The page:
Facebook’s New Privacy Settings: Here’s What Changed

Posted: May 28, 2010 in Facebook, Internet!, News, Social Networking, Technology
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Facebook announced a revamp of its user privacy controls, responding to widespread public criticism following its f8 conference product launches with systematic changes that it said came out of weeks of nights-and-weekend work by its top engineers and designers. Facebook CEO Mark Zuckerberg called the release a “modern privacy system” that reflects what the site has become and incorporates feedback from users.

“We made a lot of changes at the same time, and a lot of what we were trying to do we didn’t communicate that well,” said Zuckerberg. He acknowledged users felt there were so many controls that they were overwhelmed and didn’t feel comfortable sharing.

Here are the most important changes, which will roll out to users shortly, heralded by a notice at the top of their home pages:

The main privacy settings page lets users toggle between sharing various types of content with everyone, friends of friends, and friends only. Facebook gives broad recommended settings or users can click to customize. This applies to all content retroactively and all content going forward.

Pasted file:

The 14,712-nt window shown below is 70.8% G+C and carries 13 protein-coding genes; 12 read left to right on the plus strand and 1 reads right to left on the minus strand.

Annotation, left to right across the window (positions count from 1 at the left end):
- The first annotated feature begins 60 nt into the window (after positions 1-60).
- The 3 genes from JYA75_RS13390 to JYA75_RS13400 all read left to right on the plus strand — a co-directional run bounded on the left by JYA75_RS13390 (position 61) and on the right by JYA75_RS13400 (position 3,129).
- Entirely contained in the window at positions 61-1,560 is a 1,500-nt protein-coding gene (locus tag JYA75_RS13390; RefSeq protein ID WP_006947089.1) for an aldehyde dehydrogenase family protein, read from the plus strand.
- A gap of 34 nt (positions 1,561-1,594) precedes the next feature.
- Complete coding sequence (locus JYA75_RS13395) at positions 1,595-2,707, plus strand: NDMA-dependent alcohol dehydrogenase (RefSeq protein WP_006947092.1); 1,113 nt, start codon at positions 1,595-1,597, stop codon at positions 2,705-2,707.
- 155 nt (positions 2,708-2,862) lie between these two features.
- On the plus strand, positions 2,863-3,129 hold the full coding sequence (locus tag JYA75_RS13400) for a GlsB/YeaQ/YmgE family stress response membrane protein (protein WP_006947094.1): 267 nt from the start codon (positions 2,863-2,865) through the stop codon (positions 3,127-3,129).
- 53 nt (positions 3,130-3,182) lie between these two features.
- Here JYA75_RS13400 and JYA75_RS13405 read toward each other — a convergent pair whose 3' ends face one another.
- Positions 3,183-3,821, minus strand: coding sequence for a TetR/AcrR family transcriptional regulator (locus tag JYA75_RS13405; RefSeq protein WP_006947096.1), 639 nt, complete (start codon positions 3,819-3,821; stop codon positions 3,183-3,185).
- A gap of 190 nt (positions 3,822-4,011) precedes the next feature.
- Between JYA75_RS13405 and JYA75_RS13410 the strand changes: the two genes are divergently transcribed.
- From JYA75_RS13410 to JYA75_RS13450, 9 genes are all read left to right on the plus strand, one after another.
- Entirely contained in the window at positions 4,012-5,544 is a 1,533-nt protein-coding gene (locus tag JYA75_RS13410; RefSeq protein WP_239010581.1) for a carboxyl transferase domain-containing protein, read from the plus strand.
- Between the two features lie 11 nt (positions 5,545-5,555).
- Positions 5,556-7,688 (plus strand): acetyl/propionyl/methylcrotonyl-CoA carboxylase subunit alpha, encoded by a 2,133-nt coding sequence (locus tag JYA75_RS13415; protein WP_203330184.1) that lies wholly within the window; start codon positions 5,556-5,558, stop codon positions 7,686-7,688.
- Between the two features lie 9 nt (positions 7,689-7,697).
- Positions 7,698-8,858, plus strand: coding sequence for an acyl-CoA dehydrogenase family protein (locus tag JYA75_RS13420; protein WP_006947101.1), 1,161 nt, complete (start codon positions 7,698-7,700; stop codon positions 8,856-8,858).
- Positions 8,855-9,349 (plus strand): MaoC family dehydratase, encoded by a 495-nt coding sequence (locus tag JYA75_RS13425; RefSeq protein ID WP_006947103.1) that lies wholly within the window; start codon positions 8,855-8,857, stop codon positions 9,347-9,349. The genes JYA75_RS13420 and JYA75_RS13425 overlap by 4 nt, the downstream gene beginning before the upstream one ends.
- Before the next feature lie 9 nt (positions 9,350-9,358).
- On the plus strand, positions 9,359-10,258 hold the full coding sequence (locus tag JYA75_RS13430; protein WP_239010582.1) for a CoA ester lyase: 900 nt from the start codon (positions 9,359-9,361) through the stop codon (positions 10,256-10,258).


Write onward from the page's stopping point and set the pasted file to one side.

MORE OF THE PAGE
What other users can see about you in the directory is limited. You don’t have to share your friend list with other users, and you don’t have to share what pages and interests you have connected to and liked. Facebook warns you that you should probably share some information so that your actual friends can find you.

You can now opt out completely of the Facebook platform. If you do, you won’t be able to access any applications, but applications will then have no information about you. Particularly important is that if you opt out, your friends won’t be able to share your information with other applications. You can also more clearly opt out of the new instant personalization feature. Lastly, in the coming month, outside applications will have to ask for items of your personal data in a much more granular manner.

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